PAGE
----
For diabetic foot wounds, wound bed preparation is extremely important and typically consists of sharp debridement of the foot wound to healthy bleeding tissue. Conventional sharp debridement is accomplished with scalpels and other sharp instrumentation followed by wound irrigation via pulsatile lavage with sterile normal saline. Hydrosurgical debridement is a more recent method using high-pressure sterile normal saline pumped through hand-held cutting and aspirating tools to perform precise cutting of tissues while also removing debris. Common STSG donor sites include the ipsilateral or contralateral thigh or leg (Fig. 3). The donor site can be prepared via local subcutaneous infiltration of 1% lidocaine with epinephrine and the skin prepped topically with mineral oil. A power dermatome, preset for the appropriate width and thickness, is utilized to obtain the graft, with additional graft(s) taken if needed based on the size of the recipient site. The donor site can be dressed with non-adherent gauze and topical antibiotic ointment or povidone–iodine solution. This donor site usually heals quickly since some dermal components still remain. The harvested STSG is meshed in a 1:1.5 ratio using a commercially available mesher and then secured to the recipient site by skin staples under minimal tension. It is important to make sure there is complete contact between the graft and recipient site so that incorporation can take place. Many components are useful for an effective STSG dressing: compression to prevent hematoma/seroma, control of shear forces to prevent graft movement, maintenance of moisture to promote graft viability, and general protection from the external environment (8). Several studies in diabetic foot wounds have demonstrated the successful use of a bolster dressing consisting of non-adherent petrolatum gauze with sterile plain sponges moistened in saline to firmly secure the graft in place (5, 9–11) or by NPWT securing the STSG continuously for approximately 5 days. In cases of isolated STSG for diabetic foot wounds, the affected lower extremity can also be immobilized in a posterior splint to prevent motion during the healing phase. If STSG is combined with other corrective reconstructive procedures, such as osteotomies or arthrodesis, immobilization of the lower extremity can be accomplished through splinting, casting, or circular external fixation (12).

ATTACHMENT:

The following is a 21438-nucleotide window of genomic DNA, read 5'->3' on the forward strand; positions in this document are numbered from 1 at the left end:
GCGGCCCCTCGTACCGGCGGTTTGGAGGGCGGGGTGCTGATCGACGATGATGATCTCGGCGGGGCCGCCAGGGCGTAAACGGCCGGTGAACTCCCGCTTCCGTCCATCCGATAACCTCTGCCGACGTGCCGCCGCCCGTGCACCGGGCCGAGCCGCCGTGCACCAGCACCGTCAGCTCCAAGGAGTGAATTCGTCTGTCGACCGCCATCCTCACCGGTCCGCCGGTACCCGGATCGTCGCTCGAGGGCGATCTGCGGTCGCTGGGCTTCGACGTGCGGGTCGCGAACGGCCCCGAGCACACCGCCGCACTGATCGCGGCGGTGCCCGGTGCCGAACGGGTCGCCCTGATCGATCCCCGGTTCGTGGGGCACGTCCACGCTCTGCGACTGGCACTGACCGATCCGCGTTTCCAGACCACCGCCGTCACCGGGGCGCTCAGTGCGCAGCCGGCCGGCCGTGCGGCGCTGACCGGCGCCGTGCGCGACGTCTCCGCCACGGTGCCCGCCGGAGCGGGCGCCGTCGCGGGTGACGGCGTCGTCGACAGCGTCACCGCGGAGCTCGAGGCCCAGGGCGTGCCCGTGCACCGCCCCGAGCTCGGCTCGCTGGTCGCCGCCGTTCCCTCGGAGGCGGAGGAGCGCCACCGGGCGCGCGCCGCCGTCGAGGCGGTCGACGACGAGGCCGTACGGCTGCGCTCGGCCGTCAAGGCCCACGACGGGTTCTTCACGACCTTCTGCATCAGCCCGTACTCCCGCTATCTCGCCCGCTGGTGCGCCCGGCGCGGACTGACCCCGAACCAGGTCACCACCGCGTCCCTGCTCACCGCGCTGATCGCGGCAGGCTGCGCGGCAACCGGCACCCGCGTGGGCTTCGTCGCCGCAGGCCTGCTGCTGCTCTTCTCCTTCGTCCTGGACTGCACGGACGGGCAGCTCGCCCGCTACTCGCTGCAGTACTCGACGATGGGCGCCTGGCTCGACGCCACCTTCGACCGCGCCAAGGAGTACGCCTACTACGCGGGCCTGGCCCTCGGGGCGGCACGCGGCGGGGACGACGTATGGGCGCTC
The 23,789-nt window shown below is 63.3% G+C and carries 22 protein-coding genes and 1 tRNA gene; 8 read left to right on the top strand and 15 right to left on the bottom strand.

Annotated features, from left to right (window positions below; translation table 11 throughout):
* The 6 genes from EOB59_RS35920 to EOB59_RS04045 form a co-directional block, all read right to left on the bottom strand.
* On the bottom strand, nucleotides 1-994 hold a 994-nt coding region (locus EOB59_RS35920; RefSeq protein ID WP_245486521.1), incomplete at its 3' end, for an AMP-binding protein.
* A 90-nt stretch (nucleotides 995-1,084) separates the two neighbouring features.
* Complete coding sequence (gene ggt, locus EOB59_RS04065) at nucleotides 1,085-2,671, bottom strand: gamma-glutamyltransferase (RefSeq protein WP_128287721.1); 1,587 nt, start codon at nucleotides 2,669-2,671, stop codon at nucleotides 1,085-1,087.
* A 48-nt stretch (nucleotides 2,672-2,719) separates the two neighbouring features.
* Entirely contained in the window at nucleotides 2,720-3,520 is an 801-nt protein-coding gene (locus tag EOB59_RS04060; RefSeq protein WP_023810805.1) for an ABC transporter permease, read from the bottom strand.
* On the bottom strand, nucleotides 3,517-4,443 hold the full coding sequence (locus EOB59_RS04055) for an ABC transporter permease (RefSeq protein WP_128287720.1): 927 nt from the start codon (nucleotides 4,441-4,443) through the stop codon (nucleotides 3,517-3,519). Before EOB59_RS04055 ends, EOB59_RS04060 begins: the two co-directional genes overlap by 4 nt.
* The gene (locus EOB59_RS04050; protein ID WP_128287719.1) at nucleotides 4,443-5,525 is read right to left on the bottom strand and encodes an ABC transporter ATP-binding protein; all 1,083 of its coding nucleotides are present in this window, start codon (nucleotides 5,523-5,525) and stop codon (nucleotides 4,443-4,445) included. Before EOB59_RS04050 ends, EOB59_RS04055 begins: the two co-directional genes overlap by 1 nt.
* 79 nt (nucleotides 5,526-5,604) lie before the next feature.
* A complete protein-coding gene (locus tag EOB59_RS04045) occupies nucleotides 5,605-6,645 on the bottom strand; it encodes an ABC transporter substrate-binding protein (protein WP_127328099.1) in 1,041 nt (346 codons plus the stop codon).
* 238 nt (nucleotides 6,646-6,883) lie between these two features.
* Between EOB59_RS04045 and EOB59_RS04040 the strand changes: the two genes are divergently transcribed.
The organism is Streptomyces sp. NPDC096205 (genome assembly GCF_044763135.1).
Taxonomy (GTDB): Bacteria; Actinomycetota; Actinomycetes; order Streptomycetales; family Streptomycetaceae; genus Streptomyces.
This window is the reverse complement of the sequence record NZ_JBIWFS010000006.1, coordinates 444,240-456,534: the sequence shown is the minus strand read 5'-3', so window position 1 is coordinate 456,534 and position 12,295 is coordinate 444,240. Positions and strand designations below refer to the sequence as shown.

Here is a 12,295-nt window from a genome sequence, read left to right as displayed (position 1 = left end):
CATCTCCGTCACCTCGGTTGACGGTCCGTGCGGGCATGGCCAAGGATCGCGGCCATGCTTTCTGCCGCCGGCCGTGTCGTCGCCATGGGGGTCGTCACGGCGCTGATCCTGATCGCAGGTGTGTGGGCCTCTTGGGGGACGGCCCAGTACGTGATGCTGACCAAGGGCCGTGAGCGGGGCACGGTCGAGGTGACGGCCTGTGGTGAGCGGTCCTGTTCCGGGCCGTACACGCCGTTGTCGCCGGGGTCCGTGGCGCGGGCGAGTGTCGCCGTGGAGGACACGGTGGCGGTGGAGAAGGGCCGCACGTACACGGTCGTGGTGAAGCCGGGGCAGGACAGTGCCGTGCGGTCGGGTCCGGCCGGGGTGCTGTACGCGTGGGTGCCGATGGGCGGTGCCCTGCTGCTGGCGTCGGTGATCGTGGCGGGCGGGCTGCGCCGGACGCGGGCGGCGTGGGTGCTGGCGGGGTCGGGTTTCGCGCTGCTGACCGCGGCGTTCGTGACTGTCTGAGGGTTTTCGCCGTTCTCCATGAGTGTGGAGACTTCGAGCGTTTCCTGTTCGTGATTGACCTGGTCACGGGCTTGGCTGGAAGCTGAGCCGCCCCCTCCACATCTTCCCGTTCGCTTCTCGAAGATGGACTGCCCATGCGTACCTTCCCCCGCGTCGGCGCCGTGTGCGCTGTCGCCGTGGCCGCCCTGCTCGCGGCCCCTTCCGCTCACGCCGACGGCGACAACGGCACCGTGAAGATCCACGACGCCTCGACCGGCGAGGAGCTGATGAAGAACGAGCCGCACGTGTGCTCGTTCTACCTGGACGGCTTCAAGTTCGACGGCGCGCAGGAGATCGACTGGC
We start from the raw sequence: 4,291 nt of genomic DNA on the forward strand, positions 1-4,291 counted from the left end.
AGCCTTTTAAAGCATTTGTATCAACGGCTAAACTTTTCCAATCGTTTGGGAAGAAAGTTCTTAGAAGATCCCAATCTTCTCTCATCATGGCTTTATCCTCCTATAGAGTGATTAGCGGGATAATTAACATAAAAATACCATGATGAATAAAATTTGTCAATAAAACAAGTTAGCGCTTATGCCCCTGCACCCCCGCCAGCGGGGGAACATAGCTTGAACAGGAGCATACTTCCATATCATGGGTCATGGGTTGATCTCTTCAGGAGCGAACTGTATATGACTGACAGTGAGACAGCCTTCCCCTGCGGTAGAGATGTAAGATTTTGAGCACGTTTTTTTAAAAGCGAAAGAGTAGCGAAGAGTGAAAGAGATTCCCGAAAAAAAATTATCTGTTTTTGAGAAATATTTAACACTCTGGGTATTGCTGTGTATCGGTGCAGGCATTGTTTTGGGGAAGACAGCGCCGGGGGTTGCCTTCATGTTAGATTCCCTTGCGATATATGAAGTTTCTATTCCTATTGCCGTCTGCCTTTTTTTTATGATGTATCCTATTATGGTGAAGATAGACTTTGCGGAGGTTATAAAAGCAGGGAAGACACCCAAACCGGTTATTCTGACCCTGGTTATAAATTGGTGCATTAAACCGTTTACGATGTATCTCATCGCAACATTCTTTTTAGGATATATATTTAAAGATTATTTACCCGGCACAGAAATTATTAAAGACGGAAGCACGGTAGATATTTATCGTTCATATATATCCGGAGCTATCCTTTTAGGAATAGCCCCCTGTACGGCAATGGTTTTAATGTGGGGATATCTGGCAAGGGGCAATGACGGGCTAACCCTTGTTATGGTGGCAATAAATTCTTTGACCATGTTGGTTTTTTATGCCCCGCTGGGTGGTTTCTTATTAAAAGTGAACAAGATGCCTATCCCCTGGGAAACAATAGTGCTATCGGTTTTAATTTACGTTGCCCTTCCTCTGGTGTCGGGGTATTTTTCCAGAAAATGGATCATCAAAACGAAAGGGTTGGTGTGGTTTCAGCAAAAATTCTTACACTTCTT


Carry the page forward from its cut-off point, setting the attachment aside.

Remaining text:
A retrospective study of 203 patients at our institution revealed that diabetic patients with preexisting comorbidities experienced a significantly increased risk of delayed healing time and postoperative infection and a higher need for revisional surgery compared with non-diabetic patients or diabetic patients without comorbidities (9). Since the harvested STSG is completely separated from its original blood supply, the recipient site must have adequate vascularization.